letters to the editor

Worldly In Williamsburg

Dear Editor,

Judy Ribner’s article [The Midwife’s Midwife, October 2, 2020] about her experience as an assistant midwife at a birth in Williamsburg was interesting and informative.

I was moved and uplifted by her depiction of a safe home birth. But what I did not appreciate, at all, was the introductory paragraph where Judy describes arriving in Williamsburg. “Men in long black beards and black kappatahs wonder who we are infiltrating their insular neighborhood. Maybe it was the conscientious confidence in our stride.”

Is mind reading a new quality of midwifery? How pray tell can you possibly know what these men, or any other human being, are thinking or wondering? If you were to attend a home birth in “insular” communities of Asians or Dominicans in other New York City outer boroughs, would it be okay to assume that women with “confidence” would be viewed as “infiltrating” the community?

No, it is only politically correct to characterize your fellow Jews, Chassidim as it were, as backward and unenlightened. Which makes me wonder — did the mother giving birth hide her intentions from her uninformed, uneducated husband? I would venture to guess that he was in on this plan. Oh, maybe he is a ba’al teshuvah — that would explain it! And just for the record, I am not Chassidic. I am college educated, my husband has an advanced professional degree, and my son attended an Ivy League law school. I don’t even live in NYC. But I do take exception to the depiction of my fellow Jews as backward bumpkins who never met a woman with “confidence”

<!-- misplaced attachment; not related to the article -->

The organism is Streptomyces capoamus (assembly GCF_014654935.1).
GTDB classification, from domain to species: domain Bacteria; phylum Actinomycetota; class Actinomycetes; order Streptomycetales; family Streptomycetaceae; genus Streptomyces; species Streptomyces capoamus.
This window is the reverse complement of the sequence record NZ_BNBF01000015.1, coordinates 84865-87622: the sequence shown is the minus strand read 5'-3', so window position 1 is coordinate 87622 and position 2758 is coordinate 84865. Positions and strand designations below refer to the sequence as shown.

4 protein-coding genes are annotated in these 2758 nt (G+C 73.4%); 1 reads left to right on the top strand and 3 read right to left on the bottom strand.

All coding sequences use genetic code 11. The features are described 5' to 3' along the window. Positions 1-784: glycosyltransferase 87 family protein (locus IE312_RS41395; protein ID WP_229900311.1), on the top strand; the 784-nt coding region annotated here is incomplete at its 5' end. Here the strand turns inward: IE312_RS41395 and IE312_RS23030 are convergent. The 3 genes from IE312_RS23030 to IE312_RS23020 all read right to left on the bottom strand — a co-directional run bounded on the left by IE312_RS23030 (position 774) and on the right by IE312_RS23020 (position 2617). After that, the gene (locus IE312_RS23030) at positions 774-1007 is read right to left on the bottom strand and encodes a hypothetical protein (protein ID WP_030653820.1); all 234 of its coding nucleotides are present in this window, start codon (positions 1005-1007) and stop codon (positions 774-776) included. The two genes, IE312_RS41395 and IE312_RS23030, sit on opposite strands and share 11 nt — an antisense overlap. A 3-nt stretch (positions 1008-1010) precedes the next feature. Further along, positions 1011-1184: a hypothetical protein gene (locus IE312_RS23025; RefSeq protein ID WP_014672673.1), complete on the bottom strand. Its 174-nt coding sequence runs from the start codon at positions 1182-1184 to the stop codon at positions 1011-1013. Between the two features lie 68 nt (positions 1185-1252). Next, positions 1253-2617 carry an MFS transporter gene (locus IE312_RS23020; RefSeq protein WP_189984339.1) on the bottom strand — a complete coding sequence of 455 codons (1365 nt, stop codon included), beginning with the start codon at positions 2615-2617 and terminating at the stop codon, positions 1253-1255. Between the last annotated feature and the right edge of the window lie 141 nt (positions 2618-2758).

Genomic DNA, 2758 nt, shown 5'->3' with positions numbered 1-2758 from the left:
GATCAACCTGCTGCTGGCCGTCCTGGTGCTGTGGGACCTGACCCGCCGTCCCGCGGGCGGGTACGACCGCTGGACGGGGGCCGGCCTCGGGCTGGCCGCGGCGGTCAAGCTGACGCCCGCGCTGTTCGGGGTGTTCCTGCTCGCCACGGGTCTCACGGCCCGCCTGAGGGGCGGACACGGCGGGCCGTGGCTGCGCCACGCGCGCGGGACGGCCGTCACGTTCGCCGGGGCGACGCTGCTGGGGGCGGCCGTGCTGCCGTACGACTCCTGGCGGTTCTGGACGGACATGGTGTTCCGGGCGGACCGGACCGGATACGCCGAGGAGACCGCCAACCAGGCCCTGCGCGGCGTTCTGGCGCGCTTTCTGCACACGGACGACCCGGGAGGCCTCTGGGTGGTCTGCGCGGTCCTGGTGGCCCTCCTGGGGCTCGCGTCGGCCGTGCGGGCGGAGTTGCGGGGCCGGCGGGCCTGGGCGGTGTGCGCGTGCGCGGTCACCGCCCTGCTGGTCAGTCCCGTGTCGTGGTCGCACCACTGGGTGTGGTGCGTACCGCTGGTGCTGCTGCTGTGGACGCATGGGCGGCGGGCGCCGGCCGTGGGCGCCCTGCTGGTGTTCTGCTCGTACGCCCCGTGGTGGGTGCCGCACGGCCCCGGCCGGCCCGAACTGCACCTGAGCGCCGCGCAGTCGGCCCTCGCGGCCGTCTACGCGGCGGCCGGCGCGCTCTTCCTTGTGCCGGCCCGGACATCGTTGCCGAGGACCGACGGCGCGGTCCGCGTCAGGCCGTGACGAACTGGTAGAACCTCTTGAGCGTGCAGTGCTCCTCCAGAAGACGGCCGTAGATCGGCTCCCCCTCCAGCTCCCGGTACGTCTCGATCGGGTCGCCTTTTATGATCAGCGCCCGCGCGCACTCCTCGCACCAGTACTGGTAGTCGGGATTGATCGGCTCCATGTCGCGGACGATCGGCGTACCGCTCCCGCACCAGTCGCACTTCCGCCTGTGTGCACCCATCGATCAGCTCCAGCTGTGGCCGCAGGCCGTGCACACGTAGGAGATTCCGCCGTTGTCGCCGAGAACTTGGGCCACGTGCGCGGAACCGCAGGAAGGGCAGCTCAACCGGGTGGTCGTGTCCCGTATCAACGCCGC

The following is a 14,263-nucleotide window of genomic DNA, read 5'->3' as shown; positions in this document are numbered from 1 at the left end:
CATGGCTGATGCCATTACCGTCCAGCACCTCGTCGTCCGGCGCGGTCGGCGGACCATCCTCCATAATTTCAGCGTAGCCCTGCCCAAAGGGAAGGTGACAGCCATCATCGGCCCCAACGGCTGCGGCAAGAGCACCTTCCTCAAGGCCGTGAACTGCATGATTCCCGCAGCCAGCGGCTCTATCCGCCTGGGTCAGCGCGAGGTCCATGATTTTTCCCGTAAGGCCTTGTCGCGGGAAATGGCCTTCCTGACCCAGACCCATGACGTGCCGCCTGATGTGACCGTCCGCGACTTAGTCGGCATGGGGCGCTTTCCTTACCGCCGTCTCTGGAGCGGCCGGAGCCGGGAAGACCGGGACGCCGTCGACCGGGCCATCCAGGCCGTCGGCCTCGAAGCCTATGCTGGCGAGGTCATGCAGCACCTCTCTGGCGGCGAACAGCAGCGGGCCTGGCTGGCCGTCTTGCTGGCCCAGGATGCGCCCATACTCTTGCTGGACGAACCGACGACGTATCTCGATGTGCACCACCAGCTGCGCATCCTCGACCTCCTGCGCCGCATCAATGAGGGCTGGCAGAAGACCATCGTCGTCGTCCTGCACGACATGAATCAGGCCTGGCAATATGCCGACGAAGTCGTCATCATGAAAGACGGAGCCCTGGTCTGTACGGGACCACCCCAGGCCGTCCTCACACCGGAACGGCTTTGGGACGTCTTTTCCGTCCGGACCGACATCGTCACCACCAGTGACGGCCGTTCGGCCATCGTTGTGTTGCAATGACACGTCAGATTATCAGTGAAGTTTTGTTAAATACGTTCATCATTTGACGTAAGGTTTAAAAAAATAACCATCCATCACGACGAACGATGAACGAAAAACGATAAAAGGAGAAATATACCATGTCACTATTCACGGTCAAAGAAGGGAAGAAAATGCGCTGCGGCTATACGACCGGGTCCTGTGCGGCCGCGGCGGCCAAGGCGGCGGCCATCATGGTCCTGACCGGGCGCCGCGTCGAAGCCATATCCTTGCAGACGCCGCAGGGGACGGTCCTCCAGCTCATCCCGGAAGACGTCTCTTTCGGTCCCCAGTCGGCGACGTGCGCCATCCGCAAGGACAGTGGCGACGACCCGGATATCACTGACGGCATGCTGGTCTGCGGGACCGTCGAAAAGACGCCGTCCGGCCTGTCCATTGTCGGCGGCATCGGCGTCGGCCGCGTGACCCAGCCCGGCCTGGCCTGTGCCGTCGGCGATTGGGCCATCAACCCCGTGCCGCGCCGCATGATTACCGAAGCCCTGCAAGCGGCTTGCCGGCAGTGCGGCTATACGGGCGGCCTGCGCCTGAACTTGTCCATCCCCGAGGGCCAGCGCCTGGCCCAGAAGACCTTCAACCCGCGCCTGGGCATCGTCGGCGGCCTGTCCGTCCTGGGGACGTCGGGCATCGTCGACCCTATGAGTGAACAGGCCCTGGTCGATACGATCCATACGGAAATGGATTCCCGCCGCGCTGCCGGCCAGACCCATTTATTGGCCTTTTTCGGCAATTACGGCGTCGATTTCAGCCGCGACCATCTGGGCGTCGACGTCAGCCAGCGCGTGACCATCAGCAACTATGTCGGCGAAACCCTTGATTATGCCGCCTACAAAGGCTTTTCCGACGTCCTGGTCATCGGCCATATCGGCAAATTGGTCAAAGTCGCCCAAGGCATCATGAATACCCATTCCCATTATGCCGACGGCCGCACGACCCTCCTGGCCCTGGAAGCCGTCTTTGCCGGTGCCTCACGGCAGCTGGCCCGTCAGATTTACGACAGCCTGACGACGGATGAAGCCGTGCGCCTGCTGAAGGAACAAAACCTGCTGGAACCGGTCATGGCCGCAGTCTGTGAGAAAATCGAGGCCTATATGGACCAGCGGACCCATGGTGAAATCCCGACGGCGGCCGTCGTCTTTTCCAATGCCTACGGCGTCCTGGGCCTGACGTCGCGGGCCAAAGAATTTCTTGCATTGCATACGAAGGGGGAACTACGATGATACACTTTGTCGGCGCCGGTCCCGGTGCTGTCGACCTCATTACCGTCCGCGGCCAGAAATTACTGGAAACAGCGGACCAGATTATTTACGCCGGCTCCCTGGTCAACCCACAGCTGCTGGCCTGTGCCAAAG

CM Rosenberg

Welcoming The Midwife

Dear Judy Ribner,

I was away the weekend your article was in the Five Towns Jewish Times. My sister saved me the paper. She was sure I would enjoy your article. I did! I read it and had to let you know that I loved it!

I am a doula and have been at several home births and cannot even describe the positive difference in a home birth. Besides it being the natural way we were meant to birth.

A few weeks ago, I attended a home birth in Brooklyn. This was the mother’s fifth birth but the first home birth. The first two were c-sections followed by two v-bacs. This time she decided that she will go with a home birth. We were a team of four — a midwife, a midwife in training, an assistant to the midwife, and me as a doula. Two hours after I arrived, the woman gave birth. She was calm. At times I massaged her back (but it seemed as if she just enjoyed the massage), then she changed position and sat on the bed announcing that she is having the baby now… minutes later the baby was in her arms.

I find it frustrating that women who choose a home birth, are reluctant to share with their friends and family that they had or are having a home birth, because they get criticized for endangering themselves and their baby. The opposite is often the issue — intervention in the hospital when uncalled for.

Your article will most likely open up women’s eyes (so to speak), to the natural process of birth. Your article is a gift to young women. You wrote to the point, everything I would have liked to say, but didn’t know how, Thank you!

Best wishes,

RB

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